The NERL encourages members of the ERLNA to perform their own enterovirus typing and report the results to the NERL for inclusion in the national enterovirus database. It has advised members of ERLNA on enterovirus detection, supplied laboratory and computer analysis protocols and performed tests in parallel with other laboratories for quality assurance purposes. The NERL receives untyped enteroviruses from 4 laboratories for typing on a regular basis.
The NERL screens clinical specimens for enterovirus using a semi-nested RT-PCR directed to highly conserved sequence in the 5’ non-translated region.15 Enterovirus typing is primarily performed by amplifying a fragment of the VP1 genomic region according to a published method,16 but the complete nucleotide sequence of VP1 is required to type some enteroviruses. The enterovirus typing RT-PCR is directed to a region of sequence divergence that allows differentiation between enterovirus genomes. As a consequence, the enterovirus sequence based typing assay is not as sensitive as the pan-enterovirus detection assay. This can result in an enterovirus being detected by pan-enterovirus RT-PCR in a clinical specimen without subsequent identification by the VP1 enterovirus typing assay.
The laboratory cell culture protocol implemented by the NERL for environmental surveillance is based on a two-phase separation procedure published by WHO17 and further advice was obtained from the Enterovirus Laboratory at the National Public Health Institute, Finland, a Global Specialised Laboratory in the WHO Polio Laboratory Network. In brief, 800 ml of sewage is collected as a grab sample prior to any biological or chemical treatment and referred to the NERL within 24 hours. At the laboratory, 500 mL of the sample is vigorously shaken at 4°C with dextran, polyethylene glycol and sodium chloride. The mixture is incubated overnight at 4°C in a separating funnel and the lower organic phase collected the next day and clarified with chloroform as for a faecal specimen. Aliquots of the sewage concentrate are inoculated onto the L20B and RD-A cell lines and observed microscopically for cytopathic effect. The sewage extracts are tested in parallel by cell culture and a pan-enterovirus RT-PCR. The pan-enterovirus RT-PCR is a validated in-house test utilised to confirm the cell culture results, as not all human enteroviruses infect the RD-A cell line. All enterovirus isolates from cell culture and positive detections by RT-PCR are investigated to determine the virus type by nucleic acid sequencing.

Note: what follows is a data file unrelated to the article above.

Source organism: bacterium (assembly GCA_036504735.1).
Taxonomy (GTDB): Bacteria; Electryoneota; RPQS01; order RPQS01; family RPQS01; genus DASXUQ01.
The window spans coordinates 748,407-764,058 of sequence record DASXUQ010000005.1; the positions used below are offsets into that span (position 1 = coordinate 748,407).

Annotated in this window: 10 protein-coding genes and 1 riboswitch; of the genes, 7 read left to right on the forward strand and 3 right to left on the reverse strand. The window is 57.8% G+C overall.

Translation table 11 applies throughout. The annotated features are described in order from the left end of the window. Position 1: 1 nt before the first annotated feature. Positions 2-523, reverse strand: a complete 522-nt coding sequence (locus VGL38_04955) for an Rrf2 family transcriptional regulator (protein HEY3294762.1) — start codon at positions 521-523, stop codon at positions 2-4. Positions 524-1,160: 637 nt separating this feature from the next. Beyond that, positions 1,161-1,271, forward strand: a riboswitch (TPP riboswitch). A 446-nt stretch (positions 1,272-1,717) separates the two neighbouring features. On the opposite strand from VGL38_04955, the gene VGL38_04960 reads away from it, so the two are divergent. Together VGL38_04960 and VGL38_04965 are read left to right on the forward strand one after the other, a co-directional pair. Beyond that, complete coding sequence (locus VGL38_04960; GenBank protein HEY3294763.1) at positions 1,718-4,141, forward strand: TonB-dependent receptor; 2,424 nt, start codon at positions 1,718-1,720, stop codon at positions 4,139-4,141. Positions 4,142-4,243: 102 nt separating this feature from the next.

Classification of acute flaccid paralysis cases
A total of 80 notifications of AFP cases involving children less than 15 years of age were received in 2014 (Table 1). The PEP classified 58 cases as non-polio AFP, a rate of 1.4 cases per 100,000 children less than 15 years of age, which exceeds the WHO AFP surveillance performance criterion for a polio-free country of 1 case of non-polio AFP per 100,000 children (Table 2, Figure 1). Twelve cases were notified by more than 1 source, whether by 2 or more clinicians or a clinician and the PAEDS system. Seven notifications were deemed to be ineligible due to the patient’s age being greater than 14 years or where the clinical presentation was subsequently determined not to be AFP. Specimens were received from 2 notifications of AFP cases that were later classified by the PEP as polio compatible-zero evidence due to insufficient clinical information. The WHO accepts such cases as non-polio AFP when reviewing Australia’s surveillance data due to the quality and breadth of the national polio surveillance program.
|State or territory||Estimated population aged <15 years*||Expected number of reported AFP cases in 2014||Total number of notifications||Ineligible notifications||Duplicate notifications||Polio compatible-zero evidence||Eligible cases with final classification by the Polio Expert Panel||Non-polio AFP rate per 100,000 children|
|* Australian Bureau of Statistics, estimated population at 30 June 2013. Available from the Australian Bureau of Statistics web site (www.abs.gov.au).
AFP Acute flaccid paralysis
|WHO surveillance performance indicator for acute flaccid paralysis cases in children <15 years||Performance of Australia’s acute flaccid paralysis surveillance|
|≥1.0 non-polio acute flaccid paralysis (AFP) case per 100,000 children (44 cases for Australia in 2014)||60 cases classified as non-polio AFP||1.36 (60 / 44) non-polio AFP cases per 100,000 children <15 years|
|≥80% of classified AFP cases with adequate specimens (2 faecal specimens collected at least 24 hours apart and within 14 days of onset of paralysis||30 AFP cases with adequate specimens collected||50% (30 / 60) classified non-polio AFP cases with adequate specimens|
Figure 1: Non-polio acute flaccid paralysis rate for children less than 15 years of age, Australia, 1995 to 2014*
* The World Health Organization acute flaccid paralysis surveillance performance indicator for a polio non-endemic country is one case per 100,000 children less than 15 years of age, which is highlighted by the dotted line.